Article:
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Looking to create an anonymous voting system. The system must track whether or not a user voted on an item (public information), but only that user is ever allowed to know whether they voted for or against an item (private information).

Users must login with a unique identifier and a password.


All data and all software is open to the public for inspection.


How would you prevent people from mining the public database to discover how constituents voted, yet permit constituents to see how they voted?

Idea #1


  1. Client-side encrypts vote (up/down) using AES (JSAES) against their hashed password.
  2. Client sends vote (for tallying) and AES-encrypted vote to the server.
  3. Server logs the tally (public) and the AES-encrypted vote (for/against) separately.


  1. Client requests vote record.
  2. Server transfers AES-encrypted vote.
  3. Client decodes AES-encrypted vote using hashed password.

I picture two hashed password instances: one for the AES-encrypted password applied to votes and one for the user's actual password.

For authentication purposes, the client might send a hash of the password repeated twice to use for the actual password hash. I don't know if that would add any information attackers could use to target the AES-encrypted vote.


The system has the following constraints:

  • All data is transferred over a secure protocol (e.g., HTTPS).
  • People use the system in private (i.e., no peeking at screens).
  • Web-based system (no information may be permanently stored on user computers).

Mitigating Buy Offs

The system entails voting for policies. Policies are submitted anonymously, subjected to moderation, and require sufficient reputation (like StackExchanges) before going "live." You can change your vote at any time, so even if you were (somehow) awarded a payout, the payer has no guarantee that you don't switch the vote after payment. After the policy is enacted, you can no longer see how you voted.

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4 Answers 4

up vote 3 down vote accepted

The easiest way I can think of would be to assign each user a public and private key. Protect the private key with their password. Upon starting a vote, generate a token and keypair for each token. Issue one token to each user by encrypting the token and private key with their public key such that only they know that it is their token. Store the public key and token as a public record. When the user goes to vote, they can decrypt the private key for their token, cast their vote and sign it with their token's private key.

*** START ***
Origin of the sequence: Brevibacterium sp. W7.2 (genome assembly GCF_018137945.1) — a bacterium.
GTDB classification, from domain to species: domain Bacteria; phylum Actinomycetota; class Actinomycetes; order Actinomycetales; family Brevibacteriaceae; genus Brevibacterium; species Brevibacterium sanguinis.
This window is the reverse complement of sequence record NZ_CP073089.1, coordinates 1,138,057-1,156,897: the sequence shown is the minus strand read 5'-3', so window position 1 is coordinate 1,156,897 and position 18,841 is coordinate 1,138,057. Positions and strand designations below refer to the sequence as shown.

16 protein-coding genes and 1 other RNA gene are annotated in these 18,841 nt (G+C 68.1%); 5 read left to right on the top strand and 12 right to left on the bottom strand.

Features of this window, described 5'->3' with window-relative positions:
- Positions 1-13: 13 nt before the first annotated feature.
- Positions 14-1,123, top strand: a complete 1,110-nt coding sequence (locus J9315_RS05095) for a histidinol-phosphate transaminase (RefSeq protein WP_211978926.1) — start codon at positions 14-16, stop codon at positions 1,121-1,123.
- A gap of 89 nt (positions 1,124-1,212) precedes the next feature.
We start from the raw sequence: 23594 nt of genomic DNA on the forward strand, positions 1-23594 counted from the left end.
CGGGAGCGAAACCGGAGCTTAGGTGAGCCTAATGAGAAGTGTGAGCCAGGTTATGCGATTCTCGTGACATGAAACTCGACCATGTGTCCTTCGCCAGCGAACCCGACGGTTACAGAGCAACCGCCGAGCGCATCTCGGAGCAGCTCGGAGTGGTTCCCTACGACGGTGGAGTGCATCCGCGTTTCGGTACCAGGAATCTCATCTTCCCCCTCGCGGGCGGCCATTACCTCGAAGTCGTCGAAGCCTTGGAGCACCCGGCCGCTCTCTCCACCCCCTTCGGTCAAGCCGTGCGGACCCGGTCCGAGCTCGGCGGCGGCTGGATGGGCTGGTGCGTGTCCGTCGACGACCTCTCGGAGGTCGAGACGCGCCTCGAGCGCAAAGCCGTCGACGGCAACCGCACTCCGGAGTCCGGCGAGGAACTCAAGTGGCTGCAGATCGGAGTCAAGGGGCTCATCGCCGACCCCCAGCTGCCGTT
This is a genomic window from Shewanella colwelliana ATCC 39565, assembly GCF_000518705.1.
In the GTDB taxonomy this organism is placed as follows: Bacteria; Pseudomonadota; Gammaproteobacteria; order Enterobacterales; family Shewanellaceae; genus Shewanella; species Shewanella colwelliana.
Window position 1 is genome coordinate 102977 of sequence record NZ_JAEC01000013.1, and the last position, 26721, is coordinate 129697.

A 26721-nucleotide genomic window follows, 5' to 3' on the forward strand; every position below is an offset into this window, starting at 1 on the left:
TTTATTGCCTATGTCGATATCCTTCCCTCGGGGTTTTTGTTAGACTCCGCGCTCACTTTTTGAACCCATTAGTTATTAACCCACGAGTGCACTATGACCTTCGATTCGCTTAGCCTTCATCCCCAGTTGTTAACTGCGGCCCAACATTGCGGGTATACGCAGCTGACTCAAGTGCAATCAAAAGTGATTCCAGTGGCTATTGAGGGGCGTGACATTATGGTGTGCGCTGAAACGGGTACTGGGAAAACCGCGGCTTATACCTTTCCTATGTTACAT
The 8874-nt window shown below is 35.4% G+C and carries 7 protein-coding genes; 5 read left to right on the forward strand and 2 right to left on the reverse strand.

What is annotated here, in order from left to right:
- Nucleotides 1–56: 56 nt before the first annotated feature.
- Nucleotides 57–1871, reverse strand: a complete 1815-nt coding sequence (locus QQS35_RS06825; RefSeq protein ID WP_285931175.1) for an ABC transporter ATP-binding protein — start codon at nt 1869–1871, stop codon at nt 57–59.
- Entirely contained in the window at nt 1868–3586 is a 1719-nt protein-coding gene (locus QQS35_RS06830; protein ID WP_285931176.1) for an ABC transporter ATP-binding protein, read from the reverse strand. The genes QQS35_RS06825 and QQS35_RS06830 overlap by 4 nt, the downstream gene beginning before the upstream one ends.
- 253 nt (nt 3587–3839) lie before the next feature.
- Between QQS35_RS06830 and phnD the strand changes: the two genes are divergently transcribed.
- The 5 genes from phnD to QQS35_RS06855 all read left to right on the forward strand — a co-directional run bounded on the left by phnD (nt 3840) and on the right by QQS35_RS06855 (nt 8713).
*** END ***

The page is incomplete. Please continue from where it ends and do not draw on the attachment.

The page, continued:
Since nobody other than the user can determine that the token belongs to them and no user can use the token without holding the private key for that token (which only the valid user has), the system will allow the voter to change their vote at any time while maintaining anonymity.

The crux of the system is the token issuance which must make sure that it only issues a single token per voter and that no record of the private key or the token issued to the user is kept. Alternately, tokens could be generated on user request, but this would enable an attack whereby people could look at the order that tokens were created and associated to users to try and guess which token belongs to which user since the system would have to keep track of which votes a user has requested a token for.

Expressed in terms of records you have:(Encryption described as Encrypt(key,data))

User record: userId, userPubKey, Encrypt(passwordDerivedKey, userPrivKey)

Vote record: eventId

Voting record: eventId, tokenId, tokenPublicKey, Encrypt(tokenPrivKey, voteChoice)

UserTokenAssignment: userId, Encrypt(userPubKey, tokenId), Encrypt(userPubKey, tokenPrivKey)

Thus, when a vote is started, the server knows the userPubKey for each user and can create a token(ballot) for each user. Since the userPrivKey is required for each user to determine which ballot is theirs, anonymity is maintained. Since only the user can sign the ballot, integrity is maintained. The user can change their choice at any time since they know their ballot(token) number.

The one weakness is that if the data is being watched actively then the change is visible in the data and the token can possibly be identified. Putting random time delays in could prevent this problem however as long as the server is privately controlled and only the data and code are public.